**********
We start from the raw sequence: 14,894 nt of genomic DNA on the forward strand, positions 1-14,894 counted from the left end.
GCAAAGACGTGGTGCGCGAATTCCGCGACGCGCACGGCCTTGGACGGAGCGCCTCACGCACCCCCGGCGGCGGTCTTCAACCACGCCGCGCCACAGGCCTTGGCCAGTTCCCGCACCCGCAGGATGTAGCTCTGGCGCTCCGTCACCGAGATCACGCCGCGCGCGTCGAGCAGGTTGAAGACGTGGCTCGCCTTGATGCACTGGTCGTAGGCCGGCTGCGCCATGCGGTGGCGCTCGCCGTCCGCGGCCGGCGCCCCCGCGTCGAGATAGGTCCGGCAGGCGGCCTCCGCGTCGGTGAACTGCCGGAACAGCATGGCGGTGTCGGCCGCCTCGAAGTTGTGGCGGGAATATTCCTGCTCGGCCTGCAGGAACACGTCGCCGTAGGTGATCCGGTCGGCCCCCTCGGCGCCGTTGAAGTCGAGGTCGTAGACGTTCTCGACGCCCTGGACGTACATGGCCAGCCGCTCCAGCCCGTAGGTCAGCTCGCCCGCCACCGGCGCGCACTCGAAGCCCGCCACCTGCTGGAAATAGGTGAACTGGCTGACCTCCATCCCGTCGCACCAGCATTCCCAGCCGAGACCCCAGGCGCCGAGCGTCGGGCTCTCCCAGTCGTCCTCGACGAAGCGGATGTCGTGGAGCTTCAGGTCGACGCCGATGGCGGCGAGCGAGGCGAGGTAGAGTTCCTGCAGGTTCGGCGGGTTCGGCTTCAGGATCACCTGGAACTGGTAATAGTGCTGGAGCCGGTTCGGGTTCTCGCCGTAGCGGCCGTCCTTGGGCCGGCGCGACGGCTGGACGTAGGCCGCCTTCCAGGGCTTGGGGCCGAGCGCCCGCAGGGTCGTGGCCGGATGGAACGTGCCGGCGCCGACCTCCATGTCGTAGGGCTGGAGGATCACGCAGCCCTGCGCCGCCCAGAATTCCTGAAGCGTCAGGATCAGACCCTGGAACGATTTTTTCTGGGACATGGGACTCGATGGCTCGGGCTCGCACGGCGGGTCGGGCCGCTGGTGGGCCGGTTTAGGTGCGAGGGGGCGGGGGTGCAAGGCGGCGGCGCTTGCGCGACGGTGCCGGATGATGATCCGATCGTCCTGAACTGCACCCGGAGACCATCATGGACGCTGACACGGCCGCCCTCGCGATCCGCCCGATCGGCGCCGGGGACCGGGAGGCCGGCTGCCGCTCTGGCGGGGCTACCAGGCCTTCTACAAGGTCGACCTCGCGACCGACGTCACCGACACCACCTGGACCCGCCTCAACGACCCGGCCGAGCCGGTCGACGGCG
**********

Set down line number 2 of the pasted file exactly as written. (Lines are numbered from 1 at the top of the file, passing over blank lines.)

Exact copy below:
GCAAAGACGTGGTGCGCGAATTCCGCGACGCGCACGGCCTTGGACGGAGCGCCTCACGCACCCCCGGCGGCGGTCTTCAACCACGCCGCGCCACAGGCCTTGGCCAGTTCCCGCACCCGCAGGATGTAGCTCTGGCGCTCCGTCACCGAGATCACGCCGCGCGCGTCGAGCAGGTTGAAGACGTGGCTCGCCTTGATGCACTGGTCGTAGGCCGGCTGCGCCATGCGGTGGCGCTCGCCGTCCGCGGCCGGCGCCCCCGCGTCGAGATAGGTCCGGCAGGCGGCCTCCGCGTCGGTGAACTGCCGGAACAGCATGGCGGTGTCGGCCGCCTCGAAGTTGTGGCGGGAATATTCCTGCTCGGCCTGCAGGAACACGTCGCCGTAGGTGATCCGGTCGGCCCCCTCGGCGCCGTTGAAGTCGAGGTCGTAGACGTTCTCGACGCCCTGGACGTACATGGCCAGCCGCTCCAGCCCGTAGGTCAGCTCGCCCGCCACCGGCGCGCACTCGAAGCCCGCCACCTGCTGGAAATAGGTGAACTGGCTGACCTCCATCCCGTCGCACCAGCATTCCCAGCCGAGACCCCAGGCGCCGAGCGTCGGGCTCTCCCAGTCGTCCTCGACGAAGCGGATGTCGTGGAGCTTCAGGTCGACGCCGATGGCGGCGAGCGAGGCGAGGTAGAGTTCCTGCAGGTTCGGCGGGTTCGGCTTCAGGATCACCTGGAACTGGTAATAGTGCTGGAGCCGGTTCGGGTTCTCGCCGTAGCGGCCGTCCTTGGGCCGGCGCGACGGCTGGACGTAGGCCGCCTTCCAGGGCTTGGGGCCGAGCGCCCGCAGGGTCGTGGCCGGATGGAACGTGCCGGCGCCGACCTCCATGTCGTAGGGCTGGAGGATCACGCAGCCCTGCGCCGCCCAGAATTCCTGAAGCGTCAGGATCAGACCCTGGAACGATTTTTTCTGGGACATGGGACTCGATGGCTCGGGCTCGCACGGCGGGTCGGGCCGCTGGTGGGCCGGTTTAGGTGCGAGGGGGCGGGGGTGCAAGGCGGCGGCGCTTGCGCGACGGTGCCGGATGATGATCCGATCGTCCTGAACTGCACCCGGAGACCATCATGGACGCTGACACGGCCGCCCTCGCGATCCGCCCGATCGGCGCCGGGGACCGGGAGGCCGGCTGCCGCTCTGGCGGGGCTACCAGGCCTTCTACAAGGTCGACCTCGCGACCGACGTCACCGACACCACCTGGACCCGCCTCAACGACCCGGCCGAGCCGGTCGACGGCG